And then he went onto this, for those around the president: Our leaders must either act to restore the lust s and dignity of the institution of the presidency or we can be certain that this is only the beginning of an even more difficult time for our land. For the nation to move on, the president must move out.

You know who said that?


CUOMO: Vice President Mike Pence wrote it in the '90s about Bill Clinton. Now, he is apparently immune to hypocrisy.

But what does that tell you about what you're up against?

LEMON: That was then, this is now. We're up against tribalism. We're up against people who will lie, steal, and cheat, lie to their own mother, lie to themselves about what's right of this country, about truth and about facts.

If they will ignore any misgiving, any terrible deed, any awful saying, they will just ignore it for their own political purpose. They will ignore the bigotry and the pettiness and the childishness about what Donald Trump said about me and LeBron James and others just because they want to gain sort of political clout or they want a few more dollars and tax money. At what cost?

CUOMO: I'll tell you, as much as it would usually make me jealous and angry towards you to be mentioned in the same sentence with LeBron James, because really I'm a ball player, it is warranted here because you both were bringing about the best in what that situation was supposed to be.

So, to the point that you always make, let's fact check right now.

LEMON: OK, let's do it.

CUOMO: Here's what the president tweeted about us.

[20:50:00] The fake news hates me saying they're the enemy of the people only because they know it's true. I'm providing a great service by explaining this to the American people. They purposely cause great division and distrust. They can also cause war. They are very dangerous and sick.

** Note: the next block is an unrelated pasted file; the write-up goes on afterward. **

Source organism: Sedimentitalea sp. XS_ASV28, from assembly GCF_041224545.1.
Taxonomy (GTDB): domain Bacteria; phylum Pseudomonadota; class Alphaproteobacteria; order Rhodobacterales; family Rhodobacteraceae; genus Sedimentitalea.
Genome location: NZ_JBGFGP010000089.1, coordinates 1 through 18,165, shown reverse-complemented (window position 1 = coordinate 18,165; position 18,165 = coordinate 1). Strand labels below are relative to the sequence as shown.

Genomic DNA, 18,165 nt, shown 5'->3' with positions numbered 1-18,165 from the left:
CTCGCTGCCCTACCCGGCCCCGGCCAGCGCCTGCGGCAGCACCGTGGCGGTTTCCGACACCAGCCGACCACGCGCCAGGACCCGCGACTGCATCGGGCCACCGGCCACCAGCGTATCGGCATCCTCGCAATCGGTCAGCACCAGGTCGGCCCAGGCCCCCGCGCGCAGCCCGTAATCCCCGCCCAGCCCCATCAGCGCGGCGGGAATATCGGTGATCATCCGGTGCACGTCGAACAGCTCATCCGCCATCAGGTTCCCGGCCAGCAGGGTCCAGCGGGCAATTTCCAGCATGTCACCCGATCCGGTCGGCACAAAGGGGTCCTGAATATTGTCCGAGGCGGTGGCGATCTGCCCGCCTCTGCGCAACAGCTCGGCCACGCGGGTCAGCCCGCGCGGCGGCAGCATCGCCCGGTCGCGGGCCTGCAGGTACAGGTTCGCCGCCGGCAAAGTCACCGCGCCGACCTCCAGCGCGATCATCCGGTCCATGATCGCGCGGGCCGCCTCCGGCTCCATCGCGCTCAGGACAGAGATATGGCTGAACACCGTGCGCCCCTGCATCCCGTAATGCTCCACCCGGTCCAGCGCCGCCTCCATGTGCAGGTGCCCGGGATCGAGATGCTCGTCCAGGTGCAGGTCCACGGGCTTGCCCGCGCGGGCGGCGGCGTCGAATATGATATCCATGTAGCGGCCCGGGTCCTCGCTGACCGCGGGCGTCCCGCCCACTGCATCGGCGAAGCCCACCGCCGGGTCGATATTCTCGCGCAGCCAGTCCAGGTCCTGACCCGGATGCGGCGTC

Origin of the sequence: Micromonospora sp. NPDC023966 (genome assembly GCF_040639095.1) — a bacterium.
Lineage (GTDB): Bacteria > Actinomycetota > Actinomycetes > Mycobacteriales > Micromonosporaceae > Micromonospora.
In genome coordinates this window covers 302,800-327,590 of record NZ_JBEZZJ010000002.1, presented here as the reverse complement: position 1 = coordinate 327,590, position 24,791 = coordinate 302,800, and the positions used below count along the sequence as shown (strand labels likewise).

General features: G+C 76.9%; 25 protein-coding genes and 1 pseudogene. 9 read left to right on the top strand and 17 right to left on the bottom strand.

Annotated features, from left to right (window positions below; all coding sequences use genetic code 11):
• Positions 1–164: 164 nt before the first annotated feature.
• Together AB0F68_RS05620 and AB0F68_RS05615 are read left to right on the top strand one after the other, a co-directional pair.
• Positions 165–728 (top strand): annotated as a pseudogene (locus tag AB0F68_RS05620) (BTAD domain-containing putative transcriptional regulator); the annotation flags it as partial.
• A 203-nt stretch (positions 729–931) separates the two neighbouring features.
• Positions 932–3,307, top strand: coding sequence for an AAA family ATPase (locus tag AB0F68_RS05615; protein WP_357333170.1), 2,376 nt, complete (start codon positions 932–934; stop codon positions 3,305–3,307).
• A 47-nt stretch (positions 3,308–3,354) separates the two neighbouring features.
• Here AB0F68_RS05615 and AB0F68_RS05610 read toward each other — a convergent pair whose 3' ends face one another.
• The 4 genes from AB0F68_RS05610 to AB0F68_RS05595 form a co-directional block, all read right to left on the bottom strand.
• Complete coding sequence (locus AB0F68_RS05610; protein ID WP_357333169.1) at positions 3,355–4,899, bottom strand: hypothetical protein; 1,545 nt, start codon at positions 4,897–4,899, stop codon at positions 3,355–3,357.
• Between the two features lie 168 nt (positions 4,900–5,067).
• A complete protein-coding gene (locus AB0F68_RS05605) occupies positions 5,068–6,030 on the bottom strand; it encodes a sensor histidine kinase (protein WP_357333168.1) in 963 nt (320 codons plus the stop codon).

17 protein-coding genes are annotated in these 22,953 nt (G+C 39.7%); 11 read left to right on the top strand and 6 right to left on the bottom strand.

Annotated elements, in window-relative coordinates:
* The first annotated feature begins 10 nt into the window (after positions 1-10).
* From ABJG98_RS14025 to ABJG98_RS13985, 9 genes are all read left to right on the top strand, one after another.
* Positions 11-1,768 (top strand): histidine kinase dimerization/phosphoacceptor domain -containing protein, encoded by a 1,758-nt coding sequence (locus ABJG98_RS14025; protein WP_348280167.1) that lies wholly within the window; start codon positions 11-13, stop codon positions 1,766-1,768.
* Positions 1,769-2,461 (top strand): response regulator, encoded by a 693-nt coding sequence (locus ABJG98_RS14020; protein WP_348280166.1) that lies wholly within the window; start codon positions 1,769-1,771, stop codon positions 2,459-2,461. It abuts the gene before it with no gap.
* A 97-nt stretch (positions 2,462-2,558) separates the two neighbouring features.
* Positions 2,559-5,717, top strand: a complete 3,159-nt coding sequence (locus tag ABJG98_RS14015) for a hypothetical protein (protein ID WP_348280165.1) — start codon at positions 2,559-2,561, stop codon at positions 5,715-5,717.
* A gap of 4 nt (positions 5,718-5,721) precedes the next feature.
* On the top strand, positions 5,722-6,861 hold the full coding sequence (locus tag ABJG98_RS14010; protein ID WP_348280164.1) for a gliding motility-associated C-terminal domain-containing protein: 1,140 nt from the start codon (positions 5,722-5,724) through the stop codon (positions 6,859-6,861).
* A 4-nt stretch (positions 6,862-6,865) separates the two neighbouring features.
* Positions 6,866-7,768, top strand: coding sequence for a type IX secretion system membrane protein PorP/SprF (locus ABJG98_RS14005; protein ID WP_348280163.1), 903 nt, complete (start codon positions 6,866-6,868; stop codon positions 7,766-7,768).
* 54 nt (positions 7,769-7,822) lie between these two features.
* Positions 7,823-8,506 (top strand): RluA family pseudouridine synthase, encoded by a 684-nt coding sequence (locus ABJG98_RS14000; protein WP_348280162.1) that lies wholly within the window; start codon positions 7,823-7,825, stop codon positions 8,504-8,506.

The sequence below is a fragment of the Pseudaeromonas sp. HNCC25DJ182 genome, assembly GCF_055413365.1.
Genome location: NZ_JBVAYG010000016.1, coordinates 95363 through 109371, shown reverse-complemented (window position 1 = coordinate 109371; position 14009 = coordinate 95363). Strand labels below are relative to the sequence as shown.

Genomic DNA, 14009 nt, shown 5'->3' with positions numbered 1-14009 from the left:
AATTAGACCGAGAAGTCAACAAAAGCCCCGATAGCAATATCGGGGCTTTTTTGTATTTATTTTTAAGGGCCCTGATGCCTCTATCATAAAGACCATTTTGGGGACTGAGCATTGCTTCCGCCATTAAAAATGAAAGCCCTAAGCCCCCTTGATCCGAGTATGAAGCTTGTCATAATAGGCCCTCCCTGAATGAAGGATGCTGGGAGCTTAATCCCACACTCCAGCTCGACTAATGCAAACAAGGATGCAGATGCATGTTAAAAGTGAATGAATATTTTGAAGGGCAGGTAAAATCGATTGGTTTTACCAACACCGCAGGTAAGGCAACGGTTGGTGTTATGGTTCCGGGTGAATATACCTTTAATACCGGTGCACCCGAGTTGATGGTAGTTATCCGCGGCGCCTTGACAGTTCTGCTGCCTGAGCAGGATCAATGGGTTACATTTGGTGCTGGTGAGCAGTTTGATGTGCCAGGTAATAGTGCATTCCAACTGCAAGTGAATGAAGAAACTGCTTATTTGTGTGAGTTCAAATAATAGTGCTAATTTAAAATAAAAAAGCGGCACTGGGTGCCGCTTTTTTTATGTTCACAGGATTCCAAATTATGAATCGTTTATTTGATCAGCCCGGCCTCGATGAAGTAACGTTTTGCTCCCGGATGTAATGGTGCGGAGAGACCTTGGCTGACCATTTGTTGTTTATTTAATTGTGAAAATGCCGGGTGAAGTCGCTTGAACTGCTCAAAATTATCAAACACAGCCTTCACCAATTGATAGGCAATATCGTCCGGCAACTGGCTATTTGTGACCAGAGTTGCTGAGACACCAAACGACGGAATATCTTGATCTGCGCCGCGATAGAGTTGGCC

Now, this is an example of the lie. How? It's a material misstatement of the fact to deceive. We've pushed back on enemy of the state because it's toxic propaganda used by despots and murderers in the past.

And the president is the only person who can start a war, not the press. And it's exactly his vast power, that's why people like Don Lemon hold him to account. Lies are dangerous.

LEMON: You know -- you know what projection is, right, and I say Chris, you're projecting.

CUOMO: Yes, you actually do say that.

LEMON: Yes, if you will listen -- if you listen to this president, what he says, what he tweets, what he writes, it's always projection. Whatever he says about someone else is usually true about him. Whatever he's trying to hide, he usually puts that out.

Now, I don't know what that says about him. I'm not a psychologist, but I know the meaning (ph) -- what projection is, and I think we all know what that is, because -- and we know it's true because time and time, it's come to be true after the president says something. CUOMO: Well, then, riddle me this, smart guy.


CUOMO: What was he projecting when he was projecting when he decided to tweet that that meeting in Trump Tower with the Russian operative was about getting dirt on Hillary Clinton? Why would he tweet something --

LEMON: Because he's projecting the truth.